For the pears
500g (generous pound) Martine pears, (or any hard variety that will hold up when poached)
1/2 bottle of Dolcetto wine, or your favorite fruity red wine
300g (1 1/2 cups) sugar
1 cinnamon stick
10 whole cloves

Mix together in a pot that will hold the lot and simmer, covered, 45 minutes to an hour.
Remove from the syrup, reserve for another poaching or reduce the wine down for a sauce as an accompaniment, is another delish option.

For the crust
75 g-100g (1/4 -1/3 or so cup) flour
150g (1 cup) polenta flour, You could use corn flour, but it is much nicer if a coarser grind is used
100g (1/2 sugar)
100g (1/2c or less) butter, firm, but not right out of the fridge, cut up into smaller pieces
3 egg yolks

Small plums, like green gages, a handful or so
10" or 25cm Tart pan with removable bottom, buttered and floured.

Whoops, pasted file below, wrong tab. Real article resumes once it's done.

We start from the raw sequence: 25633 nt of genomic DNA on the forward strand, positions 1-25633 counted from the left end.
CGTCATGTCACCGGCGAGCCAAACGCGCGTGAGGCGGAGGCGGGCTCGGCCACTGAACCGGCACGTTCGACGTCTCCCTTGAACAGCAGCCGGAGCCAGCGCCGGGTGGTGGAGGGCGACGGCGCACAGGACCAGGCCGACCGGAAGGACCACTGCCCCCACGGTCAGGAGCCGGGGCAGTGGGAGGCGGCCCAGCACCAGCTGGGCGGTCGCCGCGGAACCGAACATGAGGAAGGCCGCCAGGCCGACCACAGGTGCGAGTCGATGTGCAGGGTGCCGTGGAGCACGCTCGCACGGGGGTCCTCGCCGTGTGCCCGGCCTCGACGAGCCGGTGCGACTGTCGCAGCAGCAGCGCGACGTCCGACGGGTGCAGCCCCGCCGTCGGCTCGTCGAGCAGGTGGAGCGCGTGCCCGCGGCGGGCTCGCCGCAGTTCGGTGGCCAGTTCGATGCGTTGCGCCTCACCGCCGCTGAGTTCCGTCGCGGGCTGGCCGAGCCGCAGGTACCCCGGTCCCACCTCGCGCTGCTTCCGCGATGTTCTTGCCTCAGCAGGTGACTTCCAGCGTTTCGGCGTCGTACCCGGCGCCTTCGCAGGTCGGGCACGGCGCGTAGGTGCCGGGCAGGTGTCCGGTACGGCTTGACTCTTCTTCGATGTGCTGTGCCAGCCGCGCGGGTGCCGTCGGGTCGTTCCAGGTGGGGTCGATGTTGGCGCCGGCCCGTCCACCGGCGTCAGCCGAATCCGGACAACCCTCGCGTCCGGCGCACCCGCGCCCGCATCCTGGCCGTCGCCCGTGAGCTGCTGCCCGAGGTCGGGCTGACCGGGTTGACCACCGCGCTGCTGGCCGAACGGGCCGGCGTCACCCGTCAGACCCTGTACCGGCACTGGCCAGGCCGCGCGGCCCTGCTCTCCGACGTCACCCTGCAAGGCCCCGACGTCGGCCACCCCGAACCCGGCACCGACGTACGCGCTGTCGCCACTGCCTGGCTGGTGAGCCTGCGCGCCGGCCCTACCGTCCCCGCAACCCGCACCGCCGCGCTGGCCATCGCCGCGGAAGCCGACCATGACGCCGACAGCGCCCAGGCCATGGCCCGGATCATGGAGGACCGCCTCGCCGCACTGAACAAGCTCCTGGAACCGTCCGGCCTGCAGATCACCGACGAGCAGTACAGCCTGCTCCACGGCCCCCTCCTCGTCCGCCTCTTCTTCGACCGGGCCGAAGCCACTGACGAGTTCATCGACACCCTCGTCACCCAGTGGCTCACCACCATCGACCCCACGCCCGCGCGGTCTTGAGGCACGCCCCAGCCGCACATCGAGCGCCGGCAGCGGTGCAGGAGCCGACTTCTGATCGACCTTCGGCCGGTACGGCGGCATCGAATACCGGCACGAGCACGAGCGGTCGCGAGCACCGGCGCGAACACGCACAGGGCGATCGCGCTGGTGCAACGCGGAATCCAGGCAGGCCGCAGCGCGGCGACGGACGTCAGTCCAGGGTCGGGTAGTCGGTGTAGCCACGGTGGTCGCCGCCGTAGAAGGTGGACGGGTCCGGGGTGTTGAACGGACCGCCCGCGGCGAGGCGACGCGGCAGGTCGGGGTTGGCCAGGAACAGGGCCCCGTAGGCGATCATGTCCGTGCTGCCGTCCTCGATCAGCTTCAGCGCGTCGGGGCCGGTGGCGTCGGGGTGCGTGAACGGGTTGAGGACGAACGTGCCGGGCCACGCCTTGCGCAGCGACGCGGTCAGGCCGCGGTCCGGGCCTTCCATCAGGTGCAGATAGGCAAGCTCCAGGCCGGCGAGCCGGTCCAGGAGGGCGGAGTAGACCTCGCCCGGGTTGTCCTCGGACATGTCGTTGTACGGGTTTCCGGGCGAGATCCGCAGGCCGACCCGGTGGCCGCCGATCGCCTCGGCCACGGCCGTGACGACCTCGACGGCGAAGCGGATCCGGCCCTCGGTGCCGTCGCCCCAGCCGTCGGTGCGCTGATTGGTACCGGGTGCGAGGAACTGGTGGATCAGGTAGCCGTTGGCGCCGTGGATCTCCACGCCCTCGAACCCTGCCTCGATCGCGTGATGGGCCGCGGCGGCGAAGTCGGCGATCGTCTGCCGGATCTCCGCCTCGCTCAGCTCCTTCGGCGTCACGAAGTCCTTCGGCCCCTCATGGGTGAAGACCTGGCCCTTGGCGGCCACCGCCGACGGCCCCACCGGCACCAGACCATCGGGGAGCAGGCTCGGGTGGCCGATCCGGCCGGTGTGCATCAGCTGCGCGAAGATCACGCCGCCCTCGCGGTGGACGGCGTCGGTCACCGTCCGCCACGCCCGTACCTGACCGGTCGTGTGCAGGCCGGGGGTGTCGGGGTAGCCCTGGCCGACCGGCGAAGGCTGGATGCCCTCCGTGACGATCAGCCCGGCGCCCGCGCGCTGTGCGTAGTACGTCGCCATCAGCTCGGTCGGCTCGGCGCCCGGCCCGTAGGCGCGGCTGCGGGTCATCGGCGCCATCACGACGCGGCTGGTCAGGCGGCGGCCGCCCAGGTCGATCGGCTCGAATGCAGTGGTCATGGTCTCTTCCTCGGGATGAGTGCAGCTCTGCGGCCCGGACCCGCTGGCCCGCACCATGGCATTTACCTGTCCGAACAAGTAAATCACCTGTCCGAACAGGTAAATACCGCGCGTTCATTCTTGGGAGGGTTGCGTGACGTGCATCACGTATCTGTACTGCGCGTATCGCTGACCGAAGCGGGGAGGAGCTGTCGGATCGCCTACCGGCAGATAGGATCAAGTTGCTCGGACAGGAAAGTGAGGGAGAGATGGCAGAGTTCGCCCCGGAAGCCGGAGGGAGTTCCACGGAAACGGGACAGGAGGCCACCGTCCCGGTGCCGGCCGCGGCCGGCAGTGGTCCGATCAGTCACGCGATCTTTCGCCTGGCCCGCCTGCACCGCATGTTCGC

Thoroughly mix the flour and polenta and sugar. Cut in the butter with a pastry cutter, fork or as I did last time. with my fingers. I worked quickly so the butter didn't melt, but only softened enough to make a nice crumbly texture. I added the egg yolk in last and mix with a fork before gathering it up into a mound. I used a bit of extra flour to make handling easier, as it seems to need just a bit more flour. It will vary I think depending on your texture of your polenta. I let it rest in the refrigerator for about 10 minutes. Then I divided it into two slightly uneven portions, rolling then out between sheets of parchment paper. Cling film will work as well, but you might need to refrigerate the sheets if they become too warm. The larger portion went in my buttered and floured tart pan before I layered thick slices of pears all round the bottom and arranged the small plums scattered on top of the pears. Cover with the second sheet and seal.

Bake in a preheated 350*F/180*C for 10-15 minutes, increasing the heat to 375*F/190*C for another 20-25, or until golden brown. Keep an eye on it as it is quite buttery and can go beyond golden quite quickly.
Cool before serving warm with a drizzle or drowning of wine sauce.